|I stole this photo when I was a teenager from my Mom. I love it because she looks happy.|
Maybe it's no surprise I have inherited more than just that belly laugh that in the wrongest of circumstances sounds more like a dog bark than I care to admit. I also share the propensity to melancholy (at its best) and depression (at its worst.) By the time we were in that car at 15 I had already dabbled in more than my fair share of therapy and joined the half of America armed with a Prozac script. Crowds STILL make me anxious and solitude makes me lonely and insomnia has as of yet been my most faithful bed partner.
But it has been almost 20 years since that car ride, and in those years I have thought a lot about happiness. I have chased it, and I have held it. I have felt it slip through my fingers. I have found it, rejoiced in it, and then immediately felt that crushing fear that I might lose it again. Having a baby is like that- you feel this joy rush in to fill up a void you weren't even aware of, this new love and life settling right into your soul and making itself immediately and completely at home. But with that instant rush of joy, at least for me, came fear- and an almost overwhelming insecurity that I would somehow mess it up. After the birth of my third baby I took that sadness-in-the-midst-of-joy theme even further and was struck with post partum depression, which is what happens when that fear grows so big that it ends up totally obstructing the joy from view.
This pregnancy we tried to put a plan into place in case the same thing happened. It's an odd thing, to be planning ahead for how to make yourself happy. I spent a lot of time thinking about this concept of happiness, what it means, how to find it, how to keep it. And I am starting to come to the conclusion that happiness is a nearly impossible long term goal. Don't misunderstand me, I KNOW exactly what makes me happy. I have been on this planet for 34 years, which is plenty long enough to develop a refined happiness palate:
There are the obvious things that provide my foundation: the birth of my children, the way their little kid breath smells sweet and like innocence, my husband hopeful and earnest bringing me a cup of coffee in the morning while still trying to not wake me up. There's ladies nights and finding an amazing mentor at work and learning to make and appreciate real girl friends. There is knowing that the last thing I said out loud to my mother despite everything else was "I love you too." There is finding the courage to look in a full length mirror naked and not hate myself. And there is the first time I still myself long enough to notice my new baby is staring right into my eyes and OH MY GOD HE IS SMILING.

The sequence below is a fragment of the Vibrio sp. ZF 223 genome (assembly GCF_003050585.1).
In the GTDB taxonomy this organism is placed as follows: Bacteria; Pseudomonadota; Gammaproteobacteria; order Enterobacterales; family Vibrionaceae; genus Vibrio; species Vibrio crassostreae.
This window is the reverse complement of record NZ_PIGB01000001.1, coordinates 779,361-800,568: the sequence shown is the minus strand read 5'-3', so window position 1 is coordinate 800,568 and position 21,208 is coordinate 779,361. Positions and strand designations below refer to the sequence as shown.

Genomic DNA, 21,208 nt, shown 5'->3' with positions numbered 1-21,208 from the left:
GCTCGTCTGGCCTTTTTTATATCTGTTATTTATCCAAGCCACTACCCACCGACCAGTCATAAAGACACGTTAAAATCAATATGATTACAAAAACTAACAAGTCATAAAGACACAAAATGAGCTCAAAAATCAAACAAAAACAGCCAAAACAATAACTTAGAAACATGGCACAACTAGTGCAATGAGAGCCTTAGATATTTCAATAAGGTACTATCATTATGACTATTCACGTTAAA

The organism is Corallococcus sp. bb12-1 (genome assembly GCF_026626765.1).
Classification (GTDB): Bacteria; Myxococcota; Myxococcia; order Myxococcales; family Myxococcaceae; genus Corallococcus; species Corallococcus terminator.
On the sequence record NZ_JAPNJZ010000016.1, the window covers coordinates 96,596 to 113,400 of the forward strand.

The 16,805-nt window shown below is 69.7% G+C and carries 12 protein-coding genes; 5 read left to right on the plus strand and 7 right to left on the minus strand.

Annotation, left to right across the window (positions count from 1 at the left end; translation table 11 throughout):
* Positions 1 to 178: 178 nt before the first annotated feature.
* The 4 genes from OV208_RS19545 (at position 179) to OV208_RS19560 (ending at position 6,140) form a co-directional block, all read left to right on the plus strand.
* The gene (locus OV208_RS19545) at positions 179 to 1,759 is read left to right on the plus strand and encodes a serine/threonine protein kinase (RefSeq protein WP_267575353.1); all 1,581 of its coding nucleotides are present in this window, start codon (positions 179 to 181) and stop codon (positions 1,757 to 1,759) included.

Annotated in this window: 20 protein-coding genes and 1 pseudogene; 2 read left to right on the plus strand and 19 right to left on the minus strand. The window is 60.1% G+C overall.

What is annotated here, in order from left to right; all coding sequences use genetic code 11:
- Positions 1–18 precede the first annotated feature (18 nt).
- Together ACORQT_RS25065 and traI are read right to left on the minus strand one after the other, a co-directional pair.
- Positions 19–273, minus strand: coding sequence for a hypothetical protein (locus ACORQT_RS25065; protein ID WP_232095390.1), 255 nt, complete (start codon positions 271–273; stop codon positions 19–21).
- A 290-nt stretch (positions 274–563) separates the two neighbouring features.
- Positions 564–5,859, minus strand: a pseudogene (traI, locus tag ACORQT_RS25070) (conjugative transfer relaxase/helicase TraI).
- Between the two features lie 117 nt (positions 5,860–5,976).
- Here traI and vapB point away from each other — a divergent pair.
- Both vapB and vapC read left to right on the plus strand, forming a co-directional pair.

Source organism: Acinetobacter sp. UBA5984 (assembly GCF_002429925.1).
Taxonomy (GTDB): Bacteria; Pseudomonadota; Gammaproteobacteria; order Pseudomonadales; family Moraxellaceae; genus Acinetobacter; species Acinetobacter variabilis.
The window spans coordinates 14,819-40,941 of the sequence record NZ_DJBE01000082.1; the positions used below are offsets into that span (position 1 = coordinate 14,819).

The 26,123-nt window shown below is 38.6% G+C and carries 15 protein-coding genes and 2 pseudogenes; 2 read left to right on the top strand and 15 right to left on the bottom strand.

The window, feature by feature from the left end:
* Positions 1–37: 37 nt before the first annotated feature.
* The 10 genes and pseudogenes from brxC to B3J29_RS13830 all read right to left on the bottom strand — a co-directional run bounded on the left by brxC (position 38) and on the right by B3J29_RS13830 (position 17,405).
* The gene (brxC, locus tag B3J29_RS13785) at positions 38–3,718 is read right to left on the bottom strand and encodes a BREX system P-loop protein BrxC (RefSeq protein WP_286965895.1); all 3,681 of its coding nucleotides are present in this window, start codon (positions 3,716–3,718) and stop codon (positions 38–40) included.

Then there are the smaller things that I can lay as my bricks- the sun shining through the freshly windexed smudge-free window, the sound of a new bag of potato chips being ripped open, the moment of cracking the binding for the first time on an unread novel. There's new sweatpants and old sweatpants and all the sweatpants in between. There are big bottomed goblets of wine and dark chocolate with mint and realizing I can still do a cartwheel. There is stepping into an almost-too-hot bath and pay day and the smell of garlic and onions sautéing in butter. There are the days the bathroom scale is kind to me and the days my pants look hot on my ass and the moments I pause to catch my breath after a long run and my sweat runs right down my nose and I catch it with my tongue.
But I won't. Because after all, what does this give me? A structure full of MOMENTS. Moments which are of course fleeting in their nature, and arguably the sweeter for it. My babies are growing up, my hormones are settling back down, the edges of my grief are dulling. The fresh bag of chips gets eaten (too) quickly and contributes to lower odds of a morning where the scale is kind and my ass looks hot. Happiness is abundant, if I look for it. It is in the huge things that swell my heart to bursting and the small things that make my eyes well and/or my stomach rumble. My happiness is abundant, but it is not permanent, and it makes no guarantees. No, it ebbs and it flows and it is all the sweeter for it.
Tonight, nursing a baby in front of the Christmas tree, I am happy.
Tomorrow remains to be seen.
And that is okay.